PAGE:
Paint the workpiece’s edges with new paint layers. But remember that the first coat is essential to form the base for subsequent coats. So, apply more primer on the edges to avoid missing any spots.
- Allow the Canvas to Dry
Give the primer a 20-to-30 minutes drying time as you wash the paintbrush. Moreover, the coat may take longer, depending on humidity and temperature. Hence, give it another hour or two.
Next, sand the workpiece to control the primer’s smoothness. But sand gently to avoid damaging the canvas.
- Apply a Second Primer Coat
This layer should be thicker than the first and applied in the opposite direction. Also, let the surface dry and sand it as you did during the initial application.
You may need more acrylic paint layers to get your desired finish. So, repeat the process until you are satisfied with the result.
Can I Prime My Canvas With Mod Podge?
Mod podge is versatile and works well for various projects, including priming canvas. Although it is not the same as actual gesso primer, it delivers a satisfactory result and ensures the paint coat lasts.
Further, you can use mod podge to adhere fabric or paper to surfaces. But ensure it works before starting the process to avoid wasting time and resources.
Below is a summary of how to use mod podge as a primer for canvas applications.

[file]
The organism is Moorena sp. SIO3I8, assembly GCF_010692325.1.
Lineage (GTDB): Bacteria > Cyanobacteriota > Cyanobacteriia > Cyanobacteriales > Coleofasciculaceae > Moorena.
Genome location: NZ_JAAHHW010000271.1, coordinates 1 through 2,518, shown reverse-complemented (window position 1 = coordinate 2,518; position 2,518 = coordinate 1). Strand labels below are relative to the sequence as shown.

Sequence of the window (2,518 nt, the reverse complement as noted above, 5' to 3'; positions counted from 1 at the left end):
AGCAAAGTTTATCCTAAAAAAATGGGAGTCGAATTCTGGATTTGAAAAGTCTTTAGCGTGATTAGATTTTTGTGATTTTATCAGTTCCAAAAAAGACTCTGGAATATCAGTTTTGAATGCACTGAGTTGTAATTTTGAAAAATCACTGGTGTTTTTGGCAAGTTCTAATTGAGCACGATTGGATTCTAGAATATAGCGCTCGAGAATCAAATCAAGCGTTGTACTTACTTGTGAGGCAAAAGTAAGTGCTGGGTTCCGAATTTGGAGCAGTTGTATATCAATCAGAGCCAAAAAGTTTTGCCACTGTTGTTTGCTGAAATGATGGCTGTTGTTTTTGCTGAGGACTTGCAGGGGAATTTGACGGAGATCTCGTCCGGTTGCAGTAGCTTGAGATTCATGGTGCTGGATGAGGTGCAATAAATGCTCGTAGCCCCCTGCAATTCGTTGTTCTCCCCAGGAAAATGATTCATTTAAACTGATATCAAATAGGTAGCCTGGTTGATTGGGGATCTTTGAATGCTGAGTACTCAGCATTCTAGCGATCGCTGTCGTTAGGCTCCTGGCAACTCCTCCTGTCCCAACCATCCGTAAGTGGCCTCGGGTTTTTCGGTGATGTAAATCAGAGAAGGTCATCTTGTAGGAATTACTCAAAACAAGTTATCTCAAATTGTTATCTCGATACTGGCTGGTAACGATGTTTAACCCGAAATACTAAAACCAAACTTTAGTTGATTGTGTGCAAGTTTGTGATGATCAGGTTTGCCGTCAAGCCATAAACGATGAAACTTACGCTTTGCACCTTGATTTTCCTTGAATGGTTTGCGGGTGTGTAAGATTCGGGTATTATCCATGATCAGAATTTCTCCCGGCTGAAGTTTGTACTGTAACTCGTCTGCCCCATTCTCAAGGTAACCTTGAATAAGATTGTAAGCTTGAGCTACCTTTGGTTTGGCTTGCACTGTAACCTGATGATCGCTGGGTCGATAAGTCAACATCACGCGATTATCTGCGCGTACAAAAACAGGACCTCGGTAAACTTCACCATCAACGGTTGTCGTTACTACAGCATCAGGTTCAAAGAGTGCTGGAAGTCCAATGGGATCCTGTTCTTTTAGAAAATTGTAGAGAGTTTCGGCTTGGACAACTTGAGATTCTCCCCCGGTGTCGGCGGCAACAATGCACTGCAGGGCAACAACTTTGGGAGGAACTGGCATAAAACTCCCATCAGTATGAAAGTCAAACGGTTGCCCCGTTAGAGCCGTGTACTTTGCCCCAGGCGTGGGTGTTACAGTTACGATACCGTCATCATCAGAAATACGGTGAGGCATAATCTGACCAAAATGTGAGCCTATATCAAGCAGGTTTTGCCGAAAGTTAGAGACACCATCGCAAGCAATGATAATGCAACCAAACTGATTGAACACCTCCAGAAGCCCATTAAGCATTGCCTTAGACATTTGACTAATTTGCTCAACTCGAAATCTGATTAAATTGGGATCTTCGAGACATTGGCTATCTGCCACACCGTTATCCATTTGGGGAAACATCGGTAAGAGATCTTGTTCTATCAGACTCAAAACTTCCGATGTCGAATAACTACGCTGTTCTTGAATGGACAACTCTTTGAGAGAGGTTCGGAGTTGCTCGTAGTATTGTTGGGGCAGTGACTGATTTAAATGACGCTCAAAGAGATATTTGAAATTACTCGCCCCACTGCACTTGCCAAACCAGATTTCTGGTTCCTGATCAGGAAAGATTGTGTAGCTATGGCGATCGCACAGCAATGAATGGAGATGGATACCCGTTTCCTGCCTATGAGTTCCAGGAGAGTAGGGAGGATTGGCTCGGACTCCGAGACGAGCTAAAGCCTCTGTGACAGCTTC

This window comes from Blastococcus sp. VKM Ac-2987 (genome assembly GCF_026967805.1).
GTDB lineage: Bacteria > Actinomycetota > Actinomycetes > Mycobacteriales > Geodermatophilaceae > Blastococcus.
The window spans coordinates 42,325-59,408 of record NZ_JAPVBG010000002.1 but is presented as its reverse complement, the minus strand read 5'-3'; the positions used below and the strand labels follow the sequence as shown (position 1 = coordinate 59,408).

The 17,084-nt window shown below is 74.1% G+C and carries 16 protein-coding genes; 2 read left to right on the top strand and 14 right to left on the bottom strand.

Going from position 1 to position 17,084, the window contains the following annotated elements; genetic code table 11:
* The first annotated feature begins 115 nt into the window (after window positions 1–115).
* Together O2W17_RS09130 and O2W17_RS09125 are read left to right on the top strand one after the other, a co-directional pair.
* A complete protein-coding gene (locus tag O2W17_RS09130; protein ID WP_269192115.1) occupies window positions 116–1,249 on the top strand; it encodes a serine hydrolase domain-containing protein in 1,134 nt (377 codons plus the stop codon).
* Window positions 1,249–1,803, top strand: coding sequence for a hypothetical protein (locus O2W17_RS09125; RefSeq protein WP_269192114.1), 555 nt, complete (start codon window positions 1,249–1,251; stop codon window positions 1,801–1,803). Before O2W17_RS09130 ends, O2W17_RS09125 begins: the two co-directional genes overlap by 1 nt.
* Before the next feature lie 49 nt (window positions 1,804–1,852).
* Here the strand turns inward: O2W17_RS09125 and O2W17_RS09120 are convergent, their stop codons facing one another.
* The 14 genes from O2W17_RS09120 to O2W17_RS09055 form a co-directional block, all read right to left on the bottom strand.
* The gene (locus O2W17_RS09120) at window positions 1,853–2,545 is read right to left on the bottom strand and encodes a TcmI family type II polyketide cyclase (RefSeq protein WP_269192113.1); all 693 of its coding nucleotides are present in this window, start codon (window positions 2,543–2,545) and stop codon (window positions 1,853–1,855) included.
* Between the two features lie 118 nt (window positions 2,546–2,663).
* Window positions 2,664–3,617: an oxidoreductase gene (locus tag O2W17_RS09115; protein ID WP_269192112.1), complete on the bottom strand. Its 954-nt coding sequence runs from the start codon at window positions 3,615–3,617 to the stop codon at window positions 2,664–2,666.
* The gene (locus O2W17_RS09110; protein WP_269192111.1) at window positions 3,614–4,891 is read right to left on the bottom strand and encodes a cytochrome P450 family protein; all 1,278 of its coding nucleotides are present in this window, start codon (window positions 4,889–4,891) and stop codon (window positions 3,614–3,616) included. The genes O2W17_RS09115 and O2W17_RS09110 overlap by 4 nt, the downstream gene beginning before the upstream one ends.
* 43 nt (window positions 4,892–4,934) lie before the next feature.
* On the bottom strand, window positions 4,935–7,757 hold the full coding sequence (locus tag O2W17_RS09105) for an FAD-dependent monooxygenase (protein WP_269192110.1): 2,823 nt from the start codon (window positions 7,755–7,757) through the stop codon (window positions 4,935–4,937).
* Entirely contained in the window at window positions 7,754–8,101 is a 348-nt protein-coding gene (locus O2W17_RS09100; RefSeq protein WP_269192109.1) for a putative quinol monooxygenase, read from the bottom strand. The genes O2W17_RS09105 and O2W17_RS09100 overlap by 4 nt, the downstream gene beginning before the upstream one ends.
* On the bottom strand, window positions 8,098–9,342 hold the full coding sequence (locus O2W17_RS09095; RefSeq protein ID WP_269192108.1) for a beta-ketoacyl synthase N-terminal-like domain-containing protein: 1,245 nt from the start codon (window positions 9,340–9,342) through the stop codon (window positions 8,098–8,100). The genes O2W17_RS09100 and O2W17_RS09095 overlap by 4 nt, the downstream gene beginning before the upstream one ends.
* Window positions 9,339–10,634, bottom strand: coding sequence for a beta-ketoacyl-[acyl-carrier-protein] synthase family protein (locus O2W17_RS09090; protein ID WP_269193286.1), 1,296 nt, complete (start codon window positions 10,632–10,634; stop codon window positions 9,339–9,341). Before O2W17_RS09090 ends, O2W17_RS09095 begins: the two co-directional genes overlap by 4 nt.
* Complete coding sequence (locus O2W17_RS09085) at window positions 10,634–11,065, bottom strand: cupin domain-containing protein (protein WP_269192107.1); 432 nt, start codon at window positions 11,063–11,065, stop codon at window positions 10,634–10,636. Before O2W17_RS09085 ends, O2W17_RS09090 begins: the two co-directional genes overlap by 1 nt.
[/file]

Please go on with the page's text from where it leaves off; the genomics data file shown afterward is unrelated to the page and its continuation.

- Get the Correct Formula. Consider a mate finish, as it does not deliver a smooth finish: thus, you get a perfect surface for painting. In addition, it dries fast and is ready for painting in an hour.
- Clean the Canvas. Ensure the surface is free of dust, dirt, and other debris. This way, you’ll get a smooth painting instead of a bumpy one. Moreover, the process increases adhesion, helping the mod podge to stick better on the surface.
- Apply the Mod Podge. Experts recommend thin, even coats to fasten drying and prevent wet spots. Hence, apply at least two coats, and add more when necessary. In addition, primer the canvas’ sides for complete coverage.
- Apply Each Coat in the Opposite Direction of the Previous One. For example, the second coat should run side to side if the first one goes from top to bottom. Further, alternate until you deliver the desired number of coats.
- Let the Mod Podge Dry Before Painting. Avoid painting on wet mod podge. So, check the manufacturer’s directives on the accurate drying times. This way, you reduce guesswork and deliver a durable painting job.